Developing A Sustainable Workplace Learning Culture

Aug 17 2021 | Research
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EZRA's latest research discusses how to go about developing a sustainable learning culture within a workplace in order to effectively promote continuous employee development.

Learning culture is a part of overall workplace culture, specifically with regards to the way that learning is implemented in the workplace. Gone are the days of learning characterized by one-off, formal in-person events. The modern workplace needs much more if it wishes to promote continuous development of its employees in an effective way.

Learning Culture Themes

  • Learning should be embedded into and throughout work, at all levels of the organization, not simply as formal training events

  • Leaders and managers need to support and encourage learning, seeking out new opportunities for their staff and themselves

  • Learning should not only be promoted, but rewarded

  • The act of learning is ongoing and changeable depending on the organization’s needs, not a finite event or action

Examples of learning culture initiatives include Etsy School, Pixar University and Google’s “Googler-to-Googler” initiative.

  • 95% of participants in Google’s bite-size internal learning initiative would recommend it to others

  • managers taking part in Google’s learning initiatives saw 22-40% improvements in relevant behaviours

How do companies approach learning behaviour?

  • only 31% would describe their company as having a highly learning driven culture

  • 56% of employees value learning

  • but only 16% of them “live and breathe” it

  • only 36% of top management are involved in learning culture activity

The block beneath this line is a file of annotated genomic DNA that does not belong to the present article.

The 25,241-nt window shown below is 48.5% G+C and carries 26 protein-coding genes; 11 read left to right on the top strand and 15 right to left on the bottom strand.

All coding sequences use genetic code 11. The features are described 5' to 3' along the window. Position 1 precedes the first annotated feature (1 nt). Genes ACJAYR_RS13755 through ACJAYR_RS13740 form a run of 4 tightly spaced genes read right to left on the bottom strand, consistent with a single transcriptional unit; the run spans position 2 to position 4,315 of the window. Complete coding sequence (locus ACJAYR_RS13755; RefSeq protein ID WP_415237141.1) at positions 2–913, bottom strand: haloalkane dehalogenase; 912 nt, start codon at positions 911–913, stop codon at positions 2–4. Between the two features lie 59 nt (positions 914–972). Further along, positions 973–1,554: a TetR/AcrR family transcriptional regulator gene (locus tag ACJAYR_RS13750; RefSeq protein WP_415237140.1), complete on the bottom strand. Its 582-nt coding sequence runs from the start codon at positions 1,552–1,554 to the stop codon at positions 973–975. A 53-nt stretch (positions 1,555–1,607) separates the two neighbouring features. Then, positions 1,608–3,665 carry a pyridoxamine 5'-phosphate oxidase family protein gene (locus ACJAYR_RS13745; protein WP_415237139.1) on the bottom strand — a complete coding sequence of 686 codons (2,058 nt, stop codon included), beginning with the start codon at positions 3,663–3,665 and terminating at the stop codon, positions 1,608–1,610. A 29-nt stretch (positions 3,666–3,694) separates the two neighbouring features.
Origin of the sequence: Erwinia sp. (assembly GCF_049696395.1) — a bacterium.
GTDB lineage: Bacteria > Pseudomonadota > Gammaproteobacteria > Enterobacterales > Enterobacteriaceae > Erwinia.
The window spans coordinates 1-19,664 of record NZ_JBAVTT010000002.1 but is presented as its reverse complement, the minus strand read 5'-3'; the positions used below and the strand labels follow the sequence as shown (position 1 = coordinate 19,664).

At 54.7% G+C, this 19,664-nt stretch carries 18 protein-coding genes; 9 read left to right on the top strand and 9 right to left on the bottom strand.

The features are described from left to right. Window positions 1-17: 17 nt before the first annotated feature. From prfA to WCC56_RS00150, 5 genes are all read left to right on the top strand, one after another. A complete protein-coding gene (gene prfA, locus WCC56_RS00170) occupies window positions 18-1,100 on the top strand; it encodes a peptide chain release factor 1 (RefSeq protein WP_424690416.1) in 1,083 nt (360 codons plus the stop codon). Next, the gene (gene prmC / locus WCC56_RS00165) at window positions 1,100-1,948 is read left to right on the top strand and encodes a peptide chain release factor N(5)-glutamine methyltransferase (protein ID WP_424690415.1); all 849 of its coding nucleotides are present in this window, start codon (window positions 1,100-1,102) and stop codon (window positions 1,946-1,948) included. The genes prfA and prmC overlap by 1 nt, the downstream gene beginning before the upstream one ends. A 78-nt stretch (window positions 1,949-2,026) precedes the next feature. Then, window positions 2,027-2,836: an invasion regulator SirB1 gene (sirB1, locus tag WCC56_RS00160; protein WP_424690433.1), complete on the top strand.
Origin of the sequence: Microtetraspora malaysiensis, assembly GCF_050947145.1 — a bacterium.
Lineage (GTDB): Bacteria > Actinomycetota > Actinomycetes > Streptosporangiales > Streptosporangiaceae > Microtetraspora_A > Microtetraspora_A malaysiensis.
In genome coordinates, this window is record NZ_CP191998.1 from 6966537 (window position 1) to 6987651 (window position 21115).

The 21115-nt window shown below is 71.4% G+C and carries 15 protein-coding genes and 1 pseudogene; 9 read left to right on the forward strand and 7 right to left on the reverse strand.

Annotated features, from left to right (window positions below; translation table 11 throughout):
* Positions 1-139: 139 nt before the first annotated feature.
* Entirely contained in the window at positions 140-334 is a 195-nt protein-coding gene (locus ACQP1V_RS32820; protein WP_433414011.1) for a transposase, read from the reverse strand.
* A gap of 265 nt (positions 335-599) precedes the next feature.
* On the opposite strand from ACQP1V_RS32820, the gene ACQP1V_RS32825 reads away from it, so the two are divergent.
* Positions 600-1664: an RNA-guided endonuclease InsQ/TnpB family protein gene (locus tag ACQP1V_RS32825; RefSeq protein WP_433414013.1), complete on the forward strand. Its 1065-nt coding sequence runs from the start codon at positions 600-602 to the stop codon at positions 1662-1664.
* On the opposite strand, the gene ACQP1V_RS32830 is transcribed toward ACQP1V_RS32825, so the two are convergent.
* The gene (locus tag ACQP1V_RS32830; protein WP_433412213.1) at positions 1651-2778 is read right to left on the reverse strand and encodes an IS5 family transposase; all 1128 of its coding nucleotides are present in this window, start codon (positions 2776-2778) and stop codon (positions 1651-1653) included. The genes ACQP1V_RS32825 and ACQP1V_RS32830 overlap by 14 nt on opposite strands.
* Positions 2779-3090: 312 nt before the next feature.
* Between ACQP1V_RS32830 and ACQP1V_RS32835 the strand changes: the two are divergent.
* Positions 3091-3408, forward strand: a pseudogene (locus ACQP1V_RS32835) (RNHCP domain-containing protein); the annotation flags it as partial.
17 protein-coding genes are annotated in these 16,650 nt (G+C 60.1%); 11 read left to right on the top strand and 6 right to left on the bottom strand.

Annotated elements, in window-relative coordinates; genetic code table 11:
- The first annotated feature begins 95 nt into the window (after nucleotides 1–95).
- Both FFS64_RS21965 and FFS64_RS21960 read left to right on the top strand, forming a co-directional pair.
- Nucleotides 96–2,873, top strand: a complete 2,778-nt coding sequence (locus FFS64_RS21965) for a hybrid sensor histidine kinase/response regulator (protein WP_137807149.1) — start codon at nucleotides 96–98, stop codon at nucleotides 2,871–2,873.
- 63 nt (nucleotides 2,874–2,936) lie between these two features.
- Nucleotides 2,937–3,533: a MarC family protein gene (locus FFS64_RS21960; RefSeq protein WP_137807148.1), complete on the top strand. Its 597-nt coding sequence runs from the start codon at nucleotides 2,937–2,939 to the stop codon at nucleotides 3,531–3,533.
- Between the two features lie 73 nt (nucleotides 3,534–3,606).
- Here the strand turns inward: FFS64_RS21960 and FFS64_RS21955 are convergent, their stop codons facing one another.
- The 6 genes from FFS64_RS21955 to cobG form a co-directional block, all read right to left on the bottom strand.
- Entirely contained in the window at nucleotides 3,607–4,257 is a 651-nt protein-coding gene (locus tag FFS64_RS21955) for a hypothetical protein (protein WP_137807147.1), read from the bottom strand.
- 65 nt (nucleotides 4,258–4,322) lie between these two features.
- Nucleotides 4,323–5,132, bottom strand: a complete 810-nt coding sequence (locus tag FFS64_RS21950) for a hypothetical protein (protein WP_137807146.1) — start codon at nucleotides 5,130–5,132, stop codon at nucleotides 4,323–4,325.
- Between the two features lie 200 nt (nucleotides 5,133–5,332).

• Discrepancy between CXOs (chief experience officers) and CLOs (chief learning officers):

  • 70% of CLOs believe learning is not adequately funded vs just 30% of CXOs

Learning culture is more powerful than singular learning “events” – what’s the point in running a single training session, workshop, or seminar, when things move on so quickly?

Benefits of learning culture for employees include

  • career opportunities

  • empowerment

  • job satisfaction

While the benefits for the company include

  • no more wasted training

  • attract and retain top talent

  • innovation and adaptability

  • productivity

Companies that tie internal promotion to learning and development are 22% more likely to have higher retention rates and satisfied employees. A key challenge for many is support from the senior leadership.

  • 78% of L&D professionals struggle challenging leaders who have expectations of learning that are too “traditional”

  • 76% felt that learning was not prioritized by management

  • 64% believed that learning was only seen as a cost-center, rather than an investment

Embedding a continuous learning culture is possibly one of the most important initiatives for a business. An organization with a strong and positive learning culture:

  • is 32% more likely to be first to market

  • has 37% greater employee productivity

  • has 34% better response to customer needs

  • has 26% greater ability to deliver products

  • is 58% more likely to have skills to meet future demands

  • is 17% more likely to be a market-share leader

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